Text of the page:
Thursday 12 June 2008

A Wee Review - The Bloomsday Dead by Adrian McKinty

Impressed as I was with Dead I Well May Be, I jumped right in to the next Adrian McKinty book I could get my hands on; The Bloomsday Dead. This is the final part of McKinty’s Dead trilogy featuring the un-effing-killable protagonist, Michael Forsythe. For a full appreciation of the novel, I highly recommend that you read Dead I Well May Be first. And as rumour would have it, so does Mr McKinty, actually. Oh, and see his extended interview on Crime Always Pays for a real insight into his whys and what fors in writing the trilogy. A CSNI review of The Dead Yard will follow in due course, but since the Serpent’s Tail paperback of The Bloomsday Dead is set for release on the 12th of June, I thought it’d be a good idea to give you readers time to crack open those piggy banks and get to buying McKinty’s work.

On with the review!

The Bloomsday Dead finds Michael Forsythe living it down in Lima, Peru. He’s on the run from the New York Irish Mob through the FBI Witness Protection Programme. His past sins against the mob include a bunch of spoilers for Dead I Well May Be, so forgive me for not going into further detail. Just know that this book takes us from Lima to Belfast with some flashbacks to Forsythe’s time in New York. And again I’m impressed by McKinty’s skill at painting his surroundings vividly by showing rather than info-dumping a knowledge that he’s obviously gleaned through personal experience. Google and read up a thing or two about Adrian McKinty and you’re not long figuring out he’s a wandering soul, as is his protagonist from the Dead Trilogy (though for slightly differing reasons – I hope). However, Forsythe’s love/hate relationship with Belfast is made all the more real, I suspect, by the fact that McKinty has not lost touch with his Northern Irish roots.

Michael Forsythe’s role has matured as has his characterisation. He’s no longer the white-hot fury that scorched the pages of part one. That’s still part of his make-up, but he’s also developed a world-weariness that is put across expertly. And revenge is not his sole driving-force in this final part. He has taken on the part of an investigator. A badass, heavy-handed and morally complex investigator, but all the more interesting because of it. So many times in this downward character arc I was convinced the guy had to give up the ghost and lie down for the next two hundred, then one hundred, then fifty then ten pages of the book. Michael Forsythe struggles towards the denouement scrapping, spitting and cursing, always considering surrender but finding it beyond his nature. A fascinating thing to witness.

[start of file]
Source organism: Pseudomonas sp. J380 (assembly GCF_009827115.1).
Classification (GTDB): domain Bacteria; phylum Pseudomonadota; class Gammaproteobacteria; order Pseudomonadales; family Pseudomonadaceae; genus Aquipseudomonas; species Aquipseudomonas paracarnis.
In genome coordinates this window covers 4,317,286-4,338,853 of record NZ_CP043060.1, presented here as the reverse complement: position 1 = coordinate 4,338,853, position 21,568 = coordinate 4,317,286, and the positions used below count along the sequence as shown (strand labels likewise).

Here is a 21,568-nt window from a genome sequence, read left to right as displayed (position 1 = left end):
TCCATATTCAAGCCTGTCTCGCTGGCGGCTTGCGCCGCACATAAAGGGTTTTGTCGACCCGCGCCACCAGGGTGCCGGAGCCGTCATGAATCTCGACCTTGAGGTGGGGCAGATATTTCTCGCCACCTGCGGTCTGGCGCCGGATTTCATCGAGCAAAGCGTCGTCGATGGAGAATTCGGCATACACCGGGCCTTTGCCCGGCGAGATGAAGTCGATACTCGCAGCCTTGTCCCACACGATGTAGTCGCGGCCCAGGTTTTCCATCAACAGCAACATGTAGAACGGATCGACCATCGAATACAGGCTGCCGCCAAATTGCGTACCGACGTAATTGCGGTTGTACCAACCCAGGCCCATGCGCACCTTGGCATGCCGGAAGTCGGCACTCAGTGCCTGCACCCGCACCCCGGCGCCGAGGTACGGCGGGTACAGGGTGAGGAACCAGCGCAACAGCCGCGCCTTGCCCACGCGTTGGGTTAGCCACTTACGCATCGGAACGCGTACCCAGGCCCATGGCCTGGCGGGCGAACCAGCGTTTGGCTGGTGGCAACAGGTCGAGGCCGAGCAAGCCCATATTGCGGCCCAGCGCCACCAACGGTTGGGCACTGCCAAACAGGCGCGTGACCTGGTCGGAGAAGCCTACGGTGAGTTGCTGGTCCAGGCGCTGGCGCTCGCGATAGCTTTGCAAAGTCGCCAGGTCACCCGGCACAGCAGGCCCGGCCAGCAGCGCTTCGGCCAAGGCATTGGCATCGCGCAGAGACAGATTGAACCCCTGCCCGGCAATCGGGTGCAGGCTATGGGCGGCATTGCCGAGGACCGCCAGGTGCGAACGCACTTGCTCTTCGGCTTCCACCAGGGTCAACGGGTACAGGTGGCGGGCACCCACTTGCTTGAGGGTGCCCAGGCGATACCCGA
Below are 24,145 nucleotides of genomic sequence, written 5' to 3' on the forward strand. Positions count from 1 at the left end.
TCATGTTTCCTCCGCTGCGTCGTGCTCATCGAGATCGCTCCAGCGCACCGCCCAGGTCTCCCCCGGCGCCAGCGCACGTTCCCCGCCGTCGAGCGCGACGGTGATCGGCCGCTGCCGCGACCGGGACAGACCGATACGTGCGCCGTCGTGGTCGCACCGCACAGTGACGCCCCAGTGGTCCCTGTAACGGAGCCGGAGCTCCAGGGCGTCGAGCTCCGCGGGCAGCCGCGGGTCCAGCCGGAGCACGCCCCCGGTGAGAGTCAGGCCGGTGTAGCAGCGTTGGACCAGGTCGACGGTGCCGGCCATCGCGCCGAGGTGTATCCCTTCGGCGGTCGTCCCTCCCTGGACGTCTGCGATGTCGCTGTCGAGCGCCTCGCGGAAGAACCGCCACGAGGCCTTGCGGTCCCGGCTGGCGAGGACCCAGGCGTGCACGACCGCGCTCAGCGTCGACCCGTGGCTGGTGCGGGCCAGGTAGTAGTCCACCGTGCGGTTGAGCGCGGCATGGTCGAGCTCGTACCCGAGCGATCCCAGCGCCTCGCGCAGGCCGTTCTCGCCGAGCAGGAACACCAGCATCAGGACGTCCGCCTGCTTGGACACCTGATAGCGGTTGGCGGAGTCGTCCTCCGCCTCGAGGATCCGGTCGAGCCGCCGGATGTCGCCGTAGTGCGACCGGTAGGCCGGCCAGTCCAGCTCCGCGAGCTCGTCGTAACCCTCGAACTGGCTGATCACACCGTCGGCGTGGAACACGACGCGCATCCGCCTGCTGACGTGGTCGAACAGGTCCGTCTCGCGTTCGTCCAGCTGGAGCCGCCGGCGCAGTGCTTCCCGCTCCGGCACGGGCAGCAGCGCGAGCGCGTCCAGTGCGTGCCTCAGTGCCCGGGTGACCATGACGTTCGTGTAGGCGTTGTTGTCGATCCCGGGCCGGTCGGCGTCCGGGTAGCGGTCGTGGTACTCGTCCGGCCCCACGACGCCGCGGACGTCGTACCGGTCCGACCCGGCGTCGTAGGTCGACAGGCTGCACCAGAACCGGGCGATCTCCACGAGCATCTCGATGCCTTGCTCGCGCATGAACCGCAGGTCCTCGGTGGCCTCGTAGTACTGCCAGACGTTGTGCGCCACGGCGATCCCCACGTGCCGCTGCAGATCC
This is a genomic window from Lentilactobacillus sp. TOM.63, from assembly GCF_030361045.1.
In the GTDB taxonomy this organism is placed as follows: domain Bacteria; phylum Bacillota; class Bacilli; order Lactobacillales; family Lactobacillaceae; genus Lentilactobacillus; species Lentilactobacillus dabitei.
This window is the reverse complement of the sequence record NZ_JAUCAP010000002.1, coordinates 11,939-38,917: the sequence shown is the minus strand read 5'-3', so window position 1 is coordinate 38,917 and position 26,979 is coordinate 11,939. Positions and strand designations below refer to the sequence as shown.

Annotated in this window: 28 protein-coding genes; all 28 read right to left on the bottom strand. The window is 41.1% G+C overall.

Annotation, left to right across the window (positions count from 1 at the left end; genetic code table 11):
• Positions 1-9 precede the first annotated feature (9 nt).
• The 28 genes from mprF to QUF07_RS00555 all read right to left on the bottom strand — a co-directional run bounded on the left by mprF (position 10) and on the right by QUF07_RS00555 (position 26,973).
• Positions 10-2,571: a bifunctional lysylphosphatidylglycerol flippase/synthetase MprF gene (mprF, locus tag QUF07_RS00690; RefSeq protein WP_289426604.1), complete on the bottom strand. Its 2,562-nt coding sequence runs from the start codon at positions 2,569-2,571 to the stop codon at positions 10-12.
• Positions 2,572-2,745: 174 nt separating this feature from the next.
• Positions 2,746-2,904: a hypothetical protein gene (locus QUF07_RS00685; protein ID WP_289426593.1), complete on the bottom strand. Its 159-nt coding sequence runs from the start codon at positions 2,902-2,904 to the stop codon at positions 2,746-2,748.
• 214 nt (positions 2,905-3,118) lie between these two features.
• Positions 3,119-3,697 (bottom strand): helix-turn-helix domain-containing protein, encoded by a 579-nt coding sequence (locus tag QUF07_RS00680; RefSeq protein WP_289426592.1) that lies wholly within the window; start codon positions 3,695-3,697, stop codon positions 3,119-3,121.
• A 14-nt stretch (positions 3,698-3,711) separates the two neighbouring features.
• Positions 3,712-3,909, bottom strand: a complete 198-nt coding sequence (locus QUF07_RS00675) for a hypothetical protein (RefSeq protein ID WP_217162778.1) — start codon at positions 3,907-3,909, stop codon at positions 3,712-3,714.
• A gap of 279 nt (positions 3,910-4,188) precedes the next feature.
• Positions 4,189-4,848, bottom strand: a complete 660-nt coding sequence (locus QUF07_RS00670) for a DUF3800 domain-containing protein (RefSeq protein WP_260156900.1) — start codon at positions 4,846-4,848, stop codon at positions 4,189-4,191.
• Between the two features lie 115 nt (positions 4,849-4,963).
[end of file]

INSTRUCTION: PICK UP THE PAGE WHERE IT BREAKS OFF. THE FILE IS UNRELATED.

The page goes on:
The ending, I can’t really talk about (I’m anti-spoiler, remember?), though at one point Forsythe compares it to a Spanish Soap Opera, which is hard to argue against. And as the reader wrestles to suspend his disbelief and allow the impact of the surprise twist, so does the protagonist. A risky way to play it, as some critics could argue that McKinty’s having trouble believing it himself, but I personally think it works. And it makes for some real emotional writing from the expert in heart-wrenching that is Adrian McKinty.

And so, this bastard child of Tony Soprano morality and James Joyce literacy ends the Michael Forsythe trilogy. I’m sad to see the thug go, but hey, everything has to end some time. And we’ve Adrian McKinty’s Fifty Grand to look forward to in the not-so-distant future.

Incidentally, Adrian McKinty is journeying all the way from Australia to launch the release of The Bloomsday Dead at No Alibis Bookshop, Botanic Avenue, Belfast. The event is set to start at 6.00pm on Wednesday the 11th June. Not a kick in the arse off the actual Bloomsday date, 16th June (A James Joyce related celebration). Be there! But if you can’t, he’ll be in England as well. Will post dates and locations soon for you English McKinty fans.


Anonymous said...

i agree with you about The Bloomsday Dead. loved the belfast location. it is sad to see him go, but how many times can he scrape back from the brink!
you need to read the dead yard and also hidden river worth checking out.
i hope i can make it to No Alibis for the launch.


Gerard Brennan said...

Hiya, Allen!

Yeah, you're right. McKinty timed the departure well.

I've checked with Dave at No Alibis and he has copies of Hidden River. Will pick one up at the signing. I have a copy of The Dead Yard, but am taking a wee break from Michael Forsythe to read Declan Burke's The Big O. So far so great, I might add.

If you recognise me at the launch, say hello, won't you? Me missus can't make this one as we won't have a babysitter, so I'll be the one sitting on my own and drinking water.


colman said...

drinking water again?

give it to Strachan and he'll turn it into wine

Gerard Brennan said...


You follow the SPL? And a Hoops fan, no less. Well, I have to say, I'm don't really have time to keep up with the footie in any league, but your comment got me thinking... Maybe Strachan could walk on water and pay a visit to Donegal Celtic. See if he can seat the 5,000?


Was that a tumbleweed?

Ah, come on, that's comedy gold!


colman said...

never knew there was a DOnegal Celtic.I know years ago there was a Belfast Celtic that I think got disbanded because of the mayhem that ensued every time they played opposition of a differing persuasion, shall we say.
Used to know an old fella in Luton who used to play for them before playing for Super Luton in the 50s...Bud Aherne, an absolute gemtleman